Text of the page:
For example, it will not be too long before tourism associations offer VR tours through cities and their sights. Equally, museums will likely offer virtual museum visits sooner rather than later and real estate agents already ramp up the VR technology to show luxury estate to potential customers. In the automotive industry, renowned car manufacturers have already teamed up with (former) game developers in order to provide their customers with virtual car configurators and showrooms.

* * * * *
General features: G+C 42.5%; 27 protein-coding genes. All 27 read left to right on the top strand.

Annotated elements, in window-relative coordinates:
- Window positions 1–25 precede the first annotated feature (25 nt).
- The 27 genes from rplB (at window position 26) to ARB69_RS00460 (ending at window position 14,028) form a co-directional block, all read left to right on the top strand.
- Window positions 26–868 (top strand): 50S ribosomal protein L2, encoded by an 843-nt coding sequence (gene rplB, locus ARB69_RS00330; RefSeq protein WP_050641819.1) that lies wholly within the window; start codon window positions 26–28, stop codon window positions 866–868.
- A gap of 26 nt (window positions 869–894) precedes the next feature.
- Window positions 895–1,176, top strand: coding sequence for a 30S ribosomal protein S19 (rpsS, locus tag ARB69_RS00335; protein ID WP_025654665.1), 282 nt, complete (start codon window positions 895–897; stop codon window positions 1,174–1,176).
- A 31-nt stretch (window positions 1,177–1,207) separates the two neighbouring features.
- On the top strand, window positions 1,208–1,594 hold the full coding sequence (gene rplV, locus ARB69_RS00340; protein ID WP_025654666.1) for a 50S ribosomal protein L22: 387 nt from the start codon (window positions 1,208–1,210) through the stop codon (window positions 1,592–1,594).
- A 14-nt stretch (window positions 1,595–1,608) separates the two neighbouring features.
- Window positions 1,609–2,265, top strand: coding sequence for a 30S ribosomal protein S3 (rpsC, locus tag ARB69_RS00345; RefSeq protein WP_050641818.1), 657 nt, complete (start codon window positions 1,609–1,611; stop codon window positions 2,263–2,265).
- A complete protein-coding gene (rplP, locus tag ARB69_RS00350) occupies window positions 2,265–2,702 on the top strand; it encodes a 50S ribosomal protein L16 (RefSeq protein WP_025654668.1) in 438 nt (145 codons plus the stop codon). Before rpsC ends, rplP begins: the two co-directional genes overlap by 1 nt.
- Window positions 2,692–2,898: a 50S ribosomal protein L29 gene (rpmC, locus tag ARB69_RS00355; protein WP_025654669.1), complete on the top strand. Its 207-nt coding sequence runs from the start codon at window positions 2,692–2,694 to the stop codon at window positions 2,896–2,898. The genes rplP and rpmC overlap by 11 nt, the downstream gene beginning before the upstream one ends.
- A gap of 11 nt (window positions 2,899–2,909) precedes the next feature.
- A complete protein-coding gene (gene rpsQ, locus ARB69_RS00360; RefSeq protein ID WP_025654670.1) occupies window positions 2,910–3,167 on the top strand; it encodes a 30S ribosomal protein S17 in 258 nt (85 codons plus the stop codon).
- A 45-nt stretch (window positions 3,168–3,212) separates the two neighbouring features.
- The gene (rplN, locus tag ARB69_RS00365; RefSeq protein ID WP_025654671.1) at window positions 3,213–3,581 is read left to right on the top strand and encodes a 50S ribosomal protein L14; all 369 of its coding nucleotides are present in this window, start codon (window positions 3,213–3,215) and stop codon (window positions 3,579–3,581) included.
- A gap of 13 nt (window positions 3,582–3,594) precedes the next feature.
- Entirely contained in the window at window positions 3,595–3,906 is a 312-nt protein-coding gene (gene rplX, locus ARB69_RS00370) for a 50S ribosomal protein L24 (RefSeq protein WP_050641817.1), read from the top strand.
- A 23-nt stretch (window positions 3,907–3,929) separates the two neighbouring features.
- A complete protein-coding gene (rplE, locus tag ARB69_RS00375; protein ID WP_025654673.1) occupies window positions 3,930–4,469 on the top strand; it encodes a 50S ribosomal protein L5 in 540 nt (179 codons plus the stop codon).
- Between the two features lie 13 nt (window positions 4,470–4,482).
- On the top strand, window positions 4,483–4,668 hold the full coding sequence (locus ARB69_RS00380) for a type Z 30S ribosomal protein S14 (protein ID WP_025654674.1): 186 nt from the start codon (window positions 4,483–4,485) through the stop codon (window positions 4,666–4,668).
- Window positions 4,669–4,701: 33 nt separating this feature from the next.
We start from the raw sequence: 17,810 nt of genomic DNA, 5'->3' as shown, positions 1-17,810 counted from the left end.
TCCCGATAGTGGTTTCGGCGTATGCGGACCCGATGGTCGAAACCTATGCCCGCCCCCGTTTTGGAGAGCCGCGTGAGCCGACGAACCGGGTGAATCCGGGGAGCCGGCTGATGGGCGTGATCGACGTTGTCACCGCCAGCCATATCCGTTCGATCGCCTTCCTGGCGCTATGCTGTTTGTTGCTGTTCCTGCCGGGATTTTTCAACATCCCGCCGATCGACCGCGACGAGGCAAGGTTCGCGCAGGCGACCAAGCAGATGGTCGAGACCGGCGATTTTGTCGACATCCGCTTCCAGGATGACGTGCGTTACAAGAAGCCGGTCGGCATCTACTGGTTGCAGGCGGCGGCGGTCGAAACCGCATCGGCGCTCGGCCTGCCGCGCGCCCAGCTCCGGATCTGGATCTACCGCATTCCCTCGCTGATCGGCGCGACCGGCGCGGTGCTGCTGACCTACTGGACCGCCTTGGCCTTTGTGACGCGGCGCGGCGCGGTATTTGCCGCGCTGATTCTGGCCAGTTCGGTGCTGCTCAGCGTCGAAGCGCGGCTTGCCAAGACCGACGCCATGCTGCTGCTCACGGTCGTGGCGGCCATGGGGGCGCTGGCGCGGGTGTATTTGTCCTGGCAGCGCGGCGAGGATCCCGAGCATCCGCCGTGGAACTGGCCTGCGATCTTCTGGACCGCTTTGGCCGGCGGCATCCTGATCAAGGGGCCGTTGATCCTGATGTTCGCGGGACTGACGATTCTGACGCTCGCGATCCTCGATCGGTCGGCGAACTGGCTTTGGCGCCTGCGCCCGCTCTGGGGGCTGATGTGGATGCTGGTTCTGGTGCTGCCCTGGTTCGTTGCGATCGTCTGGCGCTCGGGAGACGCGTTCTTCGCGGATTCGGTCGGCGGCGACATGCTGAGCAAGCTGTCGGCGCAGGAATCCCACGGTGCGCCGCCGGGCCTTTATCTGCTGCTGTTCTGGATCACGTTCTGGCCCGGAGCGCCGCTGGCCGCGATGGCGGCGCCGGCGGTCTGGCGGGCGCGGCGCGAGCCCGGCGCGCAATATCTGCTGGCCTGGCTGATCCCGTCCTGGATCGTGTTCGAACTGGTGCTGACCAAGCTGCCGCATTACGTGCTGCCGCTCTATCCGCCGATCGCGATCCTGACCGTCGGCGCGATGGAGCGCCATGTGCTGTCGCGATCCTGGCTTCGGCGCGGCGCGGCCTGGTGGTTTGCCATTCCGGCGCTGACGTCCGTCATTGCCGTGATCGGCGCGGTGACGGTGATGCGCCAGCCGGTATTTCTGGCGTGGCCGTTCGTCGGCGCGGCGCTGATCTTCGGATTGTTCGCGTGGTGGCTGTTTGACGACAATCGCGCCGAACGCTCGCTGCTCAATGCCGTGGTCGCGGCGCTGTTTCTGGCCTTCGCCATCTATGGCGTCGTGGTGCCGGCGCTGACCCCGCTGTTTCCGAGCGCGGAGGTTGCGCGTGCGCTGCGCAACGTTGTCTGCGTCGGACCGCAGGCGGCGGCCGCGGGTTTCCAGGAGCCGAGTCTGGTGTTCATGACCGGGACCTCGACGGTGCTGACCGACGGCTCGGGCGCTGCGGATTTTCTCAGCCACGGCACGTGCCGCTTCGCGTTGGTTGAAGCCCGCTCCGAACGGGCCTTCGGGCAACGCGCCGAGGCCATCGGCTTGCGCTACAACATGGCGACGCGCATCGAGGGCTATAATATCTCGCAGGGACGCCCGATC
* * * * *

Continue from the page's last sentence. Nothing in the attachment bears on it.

In such use/business cases, the accurate – photo realistic – virtualization of the outsides and insides (including any paintings, sculptures and furniture) of real life buildings and products is clearly paramount to ensuring that customers see the “real deal” as closely as possible. Here, the question remains as to whether such virtual use is permissible or whether the VR experience provider requires the authors’ prior consent for virtualizing their works. This is where the so-called “Freedom of Panorama” comes into play: pursuant to Article 5 para 3 lit h) of Directive 2001/29/EC, EU Member States may provide for a freedom of panorama clause in their national copyright laws limiting or entirely excluding the authors’ rights. However, there is no requirement to do so. Hence, a VR provider faces different national “panorama regulations” across the EU. Furthermore, there may even be special laws governing specific buildings: e.g., the developers of Assassin’s Creed Unity, a major PC and console game that sold millions of copies, were not allowed to exactly replicate one of the most recognisable Paris sights, Notre Dame, due to French copyright law. In contrast, this would have been possible under Austrian copyright law: Section 54 para 1 fig.5 of the Austrian Copyright Act (Urheberrechtsgesetz, “UrhG”) governing the freedom of panorama is not limited to exterior views of any publicly accessible building (see, e.g., Dittrich, UrhR6 (2012), E 14 ad § 54). The Austrian freedom of panorama may not only also apply to the interior parts, such as staircases, atriums, single halls and rooms, as well as portals and other doors, but also to any interior architecture in general which inter alia comprises the choice of material, the choice of colours, the lighting and the furniture (see, e.g., Austrian Supreme Court, 4 Ob 106/89 – Adolf Loos I). However, section 54 para 1 fig. 5 UrhG does not allow for a virtualization based upon any blueprints or other construction documents. For a virtualization based on such documents, the author’s prior consent would therefore be required (see, e.g., Dittrich, UrhR6 (2012), E 22 ad § 54; Vienna Appellate Court, 5 R 154/88 – Haus am Michaelerplatz = MR 1989, 58). Hence, without the author’s prior consent, any virtualization must be prepared on-site. Moreover, proper virtualization equipment should be used, since any virtualization relying on the freedom of panorama must be as accurate as possible because this freedom does not grant any right to alter any work whatsoever (see, e.g., Austrian Supreme Court, 4 Ob 51/94 – Hundertwasserhaus I).